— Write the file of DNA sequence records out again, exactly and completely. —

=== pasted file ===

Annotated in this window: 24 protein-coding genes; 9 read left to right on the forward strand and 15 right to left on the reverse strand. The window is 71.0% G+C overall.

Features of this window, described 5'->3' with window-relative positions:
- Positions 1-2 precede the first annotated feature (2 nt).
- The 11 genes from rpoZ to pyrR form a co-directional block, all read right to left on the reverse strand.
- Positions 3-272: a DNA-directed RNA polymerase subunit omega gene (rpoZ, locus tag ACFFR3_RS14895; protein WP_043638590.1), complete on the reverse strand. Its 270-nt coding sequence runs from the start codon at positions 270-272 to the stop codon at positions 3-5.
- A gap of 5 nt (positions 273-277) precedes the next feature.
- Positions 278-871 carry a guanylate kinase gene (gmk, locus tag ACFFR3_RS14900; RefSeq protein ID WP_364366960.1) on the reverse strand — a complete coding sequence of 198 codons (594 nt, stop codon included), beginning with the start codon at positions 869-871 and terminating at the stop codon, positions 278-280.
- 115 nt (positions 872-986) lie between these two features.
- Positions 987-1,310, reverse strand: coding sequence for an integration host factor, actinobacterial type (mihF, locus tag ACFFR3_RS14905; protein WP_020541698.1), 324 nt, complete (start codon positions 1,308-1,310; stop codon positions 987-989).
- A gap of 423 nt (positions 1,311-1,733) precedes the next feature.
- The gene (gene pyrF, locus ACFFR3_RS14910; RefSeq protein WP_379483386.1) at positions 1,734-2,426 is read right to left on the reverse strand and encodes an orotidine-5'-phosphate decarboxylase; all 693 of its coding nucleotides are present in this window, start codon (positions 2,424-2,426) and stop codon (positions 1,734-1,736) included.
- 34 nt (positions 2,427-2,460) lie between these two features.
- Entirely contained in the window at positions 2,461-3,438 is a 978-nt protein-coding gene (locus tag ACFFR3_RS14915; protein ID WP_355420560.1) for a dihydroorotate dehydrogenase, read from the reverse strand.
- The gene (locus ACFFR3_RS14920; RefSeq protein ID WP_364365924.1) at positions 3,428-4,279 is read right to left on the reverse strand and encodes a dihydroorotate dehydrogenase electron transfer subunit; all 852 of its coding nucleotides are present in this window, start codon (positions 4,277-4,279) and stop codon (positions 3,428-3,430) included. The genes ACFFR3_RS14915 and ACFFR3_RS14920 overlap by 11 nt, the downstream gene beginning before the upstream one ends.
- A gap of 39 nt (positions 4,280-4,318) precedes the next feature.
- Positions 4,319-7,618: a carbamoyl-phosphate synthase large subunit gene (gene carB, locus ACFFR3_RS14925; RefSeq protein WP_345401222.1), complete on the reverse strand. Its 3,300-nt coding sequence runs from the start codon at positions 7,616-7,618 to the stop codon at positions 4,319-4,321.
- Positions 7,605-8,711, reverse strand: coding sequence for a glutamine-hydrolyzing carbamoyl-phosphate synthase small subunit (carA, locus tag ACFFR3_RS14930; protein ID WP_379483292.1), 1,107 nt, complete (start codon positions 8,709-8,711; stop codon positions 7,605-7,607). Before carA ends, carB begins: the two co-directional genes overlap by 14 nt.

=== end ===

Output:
Annotated in this window: 24 protein-coding genes; 9 read left to right on the forward strand and 15 right to left on the reverse strand. The window is 71.0% G+C overall.

Features of this window, described 5'->3' with window-relative positions:
- Positions 1-2 precede the first annotated feature (2 nt).
- The 11 genes from rpoZ to pyrR form a co-directional block, all read right to left on the reverse strand.
- Positions 3-272: a DNA-directed RNA polymerase subunit omega gene (rpoZ, locus tag ACFFR3_RS14895; protein WP_043638590.1), complete on the reverse strand. Its 270-nt coding sequence runs from the start codon at positions 270-272 to the stop codon at positions 3-5.
- A gap of 5 nt (positions 273-277) precedes the next feature.
- Positions 278-871 carry a guanylate kinase gene (gmk, locus tag ACFFR3_RS14900; RefSeq protein ID WP_364366960.1) on the reverse strand — a complete coding sequence of 198 codons (594 nt, stop codon included), beginning with the start codon at positions 869-871 and terminating at the stop codon, positions 278-280.
- 115 nt (positions 872-986) lie between these two features.
- Positions 987-1,310, reverse strand: coding sequence for an integration host factor, actinobacterial type (mihF, locus tag ACFFR3_RS14905; protein WP_020541698.1), 324 nt, complete (start codon positions 1,308-1,310; stop codon positions 987-989).
- A gap of 423 nt (positions 1,311-1,733) precedes the next feature.
- The gene (gene pyrF, locus ACFFR3_RS14910; RefSeq protein WP_379483386.1) at positions 1,734-2,426 is read right to left on the reverse strand and encodes an orotidine-5'-phosphate decarboxylase; all 693 of its coding nucleotides are present in this window, start codon (positions 2,424-2,426) and stop codon (positions 1,734-1,736) included.
- 34 nt (positions 2,427-2,460) lie between these two features.
- Entirely contained in the window at positions 2,461-3,438 is a 978-nt protein-coding gene (locus tag ACFFR3_RS14915; protein ID WP_355420560.1) for a dihydroorotate dehydrogenase, read from the reverse strand.
- The gene (locus ACFFR3_RS14920; RefSeq protein ID WP_364365924.1) at positions 3,428-4,279 is read right to left on the reverse strand and encodes a dihydroorotate dehydrogenase electron transfer subunit; all 852 of its coding nucleotides are present in this window, start codon (positions 4,277-4,279) and stop codon (positions 3,428-3,430) included. The genes ACFFR3_RS14915 and ACFFR3_RS14920 overlap by 11 nt, the downstream gene beginning before the upstream one ends.
- A gap of 39 nt (positions 4,280-4,318) precedes the next feature.
- Positions 4,319-7,618: a carbamoyl-phosphate synthase large subunit gene (gene carB, locus ACFFR3_RS14925; RefSeq protein WP_345401222.1), complete on the reverse strand. Its 3,300-nt coding sequence runs from the start codon at positions 7,616-7,618 to the stop codon at positions 4,319-4,321.
- Positions 7,605-8,711, reverse strand: coding sequence for a glutamine-hydrolyzing carbamoyl-phosphate synthase small subunit (carA, locus tag ACFFR3_RS14930; protein ID WP_379483292.1), 1,107 nt, complete (start codon positions 8,709-8,711; stop codon positions 7,605-7,607). Before carA ends, carB begins: the two co-directional genes overlap by 14 nt.